In "Badlands," she writes about the constant vigilance she had as a child, how she knew to expect violence, and how she learned to enact it on those smaller than her—in particular her little brother—because what other models did she have for how to deal with her anger and hurt and upset at the time? In "Speaking in Tongues," she lists some of the cult's rituals, the fasting and sleep deprivation used in the name of practicing its spirituality according to their leader, but which really served to make everyone too tired and hungry to see clearly what they were doing. The Family was also a sex cult, and in "Boys on the Side," Hough details the encouragement children got to "express themselves sexually," how when "an adult groped a preteen girl, she might freeze; she might be called unloving and told to be more receptive. She'd learn, eventually, to only freeze on the outside."
But Hough's book isn't really a cult memoir—it's about so much more than that (and it's also quite funny, although you'll have to take my word on that because most of the funny bits include expletives I can't quote here). Slowly, essay after essay, it becomes clear that she's drawing parallels between the Family and good ol' fashioned American Exceptionalism in all its various facets, from rah-rah-'Merica attitudes surrounding freedom, to the worship of individualism, to the demands of capitalism.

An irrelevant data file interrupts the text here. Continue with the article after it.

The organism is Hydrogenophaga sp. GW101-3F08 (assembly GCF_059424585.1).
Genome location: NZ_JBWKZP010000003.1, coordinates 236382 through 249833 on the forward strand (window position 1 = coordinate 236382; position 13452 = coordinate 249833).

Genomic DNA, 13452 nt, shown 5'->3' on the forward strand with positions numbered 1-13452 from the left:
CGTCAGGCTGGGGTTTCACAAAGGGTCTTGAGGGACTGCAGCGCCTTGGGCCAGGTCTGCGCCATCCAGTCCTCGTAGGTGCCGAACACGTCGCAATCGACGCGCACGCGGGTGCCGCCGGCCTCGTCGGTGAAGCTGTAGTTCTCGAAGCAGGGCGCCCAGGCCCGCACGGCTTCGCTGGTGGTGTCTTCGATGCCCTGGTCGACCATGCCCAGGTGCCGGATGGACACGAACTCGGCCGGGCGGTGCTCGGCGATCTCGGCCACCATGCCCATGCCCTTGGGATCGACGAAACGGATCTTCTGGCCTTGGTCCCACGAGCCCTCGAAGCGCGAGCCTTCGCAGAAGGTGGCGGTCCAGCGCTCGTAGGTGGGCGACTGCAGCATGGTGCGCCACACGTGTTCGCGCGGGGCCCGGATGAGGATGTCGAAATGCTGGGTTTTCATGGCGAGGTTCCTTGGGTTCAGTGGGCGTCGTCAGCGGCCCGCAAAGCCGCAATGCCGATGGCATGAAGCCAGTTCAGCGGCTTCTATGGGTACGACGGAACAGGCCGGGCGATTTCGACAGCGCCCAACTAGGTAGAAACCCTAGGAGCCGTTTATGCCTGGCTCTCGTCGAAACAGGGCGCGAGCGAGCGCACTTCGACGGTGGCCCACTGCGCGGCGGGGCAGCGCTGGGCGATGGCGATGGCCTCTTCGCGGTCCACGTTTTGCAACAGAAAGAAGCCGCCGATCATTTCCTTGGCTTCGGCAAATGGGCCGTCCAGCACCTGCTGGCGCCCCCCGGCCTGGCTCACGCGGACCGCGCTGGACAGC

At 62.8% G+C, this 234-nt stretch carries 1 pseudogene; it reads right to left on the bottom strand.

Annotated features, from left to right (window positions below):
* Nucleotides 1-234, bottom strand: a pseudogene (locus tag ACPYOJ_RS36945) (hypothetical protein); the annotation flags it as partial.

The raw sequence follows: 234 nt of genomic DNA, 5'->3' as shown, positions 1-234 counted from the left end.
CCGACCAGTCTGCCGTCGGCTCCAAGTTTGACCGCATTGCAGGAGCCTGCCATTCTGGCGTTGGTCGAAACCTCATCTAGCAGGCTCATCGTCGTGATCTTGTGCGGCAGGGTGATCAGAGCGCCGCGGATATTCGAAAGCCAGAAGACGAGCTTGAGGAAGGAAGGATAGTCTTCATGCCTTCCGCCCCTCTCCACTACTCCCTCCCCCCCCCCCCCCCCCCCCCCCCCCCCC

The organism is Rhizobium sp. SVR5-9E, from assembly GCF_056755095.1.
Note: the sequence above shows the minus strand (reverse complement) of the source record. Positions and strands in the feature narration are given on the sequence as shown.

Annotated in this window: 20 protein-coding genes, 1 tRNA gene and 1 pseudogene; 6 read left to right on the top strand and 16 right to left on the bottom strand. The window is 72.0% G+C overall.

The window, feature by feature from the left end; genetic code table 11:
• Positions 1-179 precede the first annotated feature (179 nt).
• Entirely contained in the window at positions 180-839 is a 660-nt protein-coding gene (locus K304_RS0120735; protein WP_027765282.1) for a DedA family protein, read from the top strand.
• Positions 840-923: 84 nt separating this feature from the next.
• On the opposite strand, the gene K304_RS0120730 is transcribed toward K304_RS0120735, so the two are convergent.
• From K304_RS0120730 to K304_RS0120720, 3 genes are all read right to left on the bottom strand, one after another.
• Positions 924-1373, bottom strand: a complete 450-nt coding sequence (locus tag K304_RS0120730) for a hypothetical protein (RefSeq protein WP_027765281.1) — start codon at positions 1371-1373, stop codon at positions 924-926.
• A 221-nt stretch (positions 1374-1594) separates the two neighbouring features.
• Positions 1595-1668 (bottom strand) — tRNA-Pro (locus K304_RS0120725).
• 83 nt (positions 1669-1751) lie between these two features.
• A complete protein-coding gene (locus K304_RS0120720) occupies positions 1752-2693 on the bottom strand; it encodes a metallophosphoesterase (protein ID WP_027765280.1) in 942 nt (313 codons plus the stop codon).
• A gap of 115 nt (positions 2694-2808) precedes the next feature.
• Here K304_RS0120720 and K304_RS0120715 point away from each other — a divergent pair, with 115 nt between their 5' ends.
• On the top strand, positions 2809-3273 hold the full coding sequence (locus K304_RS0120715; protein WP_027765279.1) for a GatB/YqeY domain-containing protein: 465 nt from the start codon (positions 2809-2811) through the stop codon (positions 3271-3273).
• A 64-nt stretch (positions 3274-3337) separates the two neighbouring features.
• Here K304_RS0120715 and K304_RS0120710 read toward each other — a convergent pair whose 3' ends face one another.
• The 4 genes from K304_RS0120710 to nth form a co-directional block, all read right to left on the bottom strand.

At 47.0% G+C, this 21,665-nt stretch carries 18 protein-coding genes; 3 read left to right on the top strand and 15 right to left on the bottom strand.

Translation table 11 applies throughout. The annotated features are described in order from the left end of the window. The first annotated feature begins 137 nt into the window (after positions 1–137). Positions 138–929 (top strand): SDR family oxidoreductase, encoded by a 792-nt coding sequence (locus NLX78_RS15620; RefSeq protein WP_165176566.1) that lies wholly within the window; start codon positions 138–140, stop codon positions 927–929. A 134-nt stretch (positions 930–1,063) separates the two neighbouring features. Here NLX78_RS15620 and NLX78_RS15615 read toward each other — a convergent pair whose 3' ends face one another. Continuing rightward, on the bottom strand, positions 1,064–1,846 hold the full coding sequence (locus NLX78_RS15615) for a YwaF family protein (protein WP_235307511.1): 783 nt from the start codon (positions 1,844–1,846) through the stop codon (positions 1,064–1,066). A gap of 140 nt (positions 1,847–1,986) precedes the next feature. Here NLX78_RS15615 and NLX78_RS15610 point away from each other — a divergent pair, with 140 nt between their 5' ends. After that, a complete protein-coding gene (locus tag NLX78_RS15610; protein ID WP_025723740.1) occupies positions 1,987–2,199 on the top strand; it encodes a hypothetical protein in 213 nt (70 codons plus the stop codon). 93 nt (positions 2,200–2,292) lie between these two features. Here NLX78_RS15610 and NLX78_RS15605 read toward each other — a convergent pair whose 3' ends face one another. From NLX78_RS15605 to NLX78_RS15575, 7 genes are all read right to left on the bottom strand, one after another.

In "Solitaire," the first essay, she's gaslighted by her superiors in the Air Force after her car is torched in what is clearly a hate crime—Hough is gay, and she'd been getting death threats for some time—and instead of trying to find out who did it, they try to pin it on her. "I knew I wasn't guilty," she writes. "But guilt or innocence had never mattered all that much in my experience." In the Family, after all, she was punished simply for being tired or not being upbeat enough.
In "The Slide," Hough describes her days living out of her car in Washington, D.C., trying to find work and a room to rent. It was her first time encountering a gayborhood, in the form of Dupont Circle of the early aughts, but that didn't make it home, because "both cultures—the religious cult and the white-teeth gays—share a rule about smiling. Both believe in the power of positive thinking to keep things like homelessness at bay. This way, when you fall, you have only yourself to blame. There has to be a reason because no one wants to think it could happen to them."
The United States is a nation full of people to whom it has already happened; people who are one paycheck, accident, or unexpected bill away from it happening; and people who are so astronomically far away from it happening to them that they can only imagine that those of us closer to the bottom of the financial safety rungs must be morally bankrupt, stupid, lazy, or all the above. There's less space in between these tiers than we think.
At her cable guy job, Hough watched a man get an award for never taking a day off in ten years—not a sick day, a snow day, or even a vacation. He had a wife and kids. "In a sane society, he would be a cautionary tale. In our society, he got a plaque and a fifty-dollar gift card to Best Buy." You can't make this kind of thing up—it's all too common, the praise Americans get for working hard, the way we're obsessed with "efficiency" and "productivity hacking" and even "self-care," that term that originated in Black activist circles and that has become another marketing tactic to sell us things.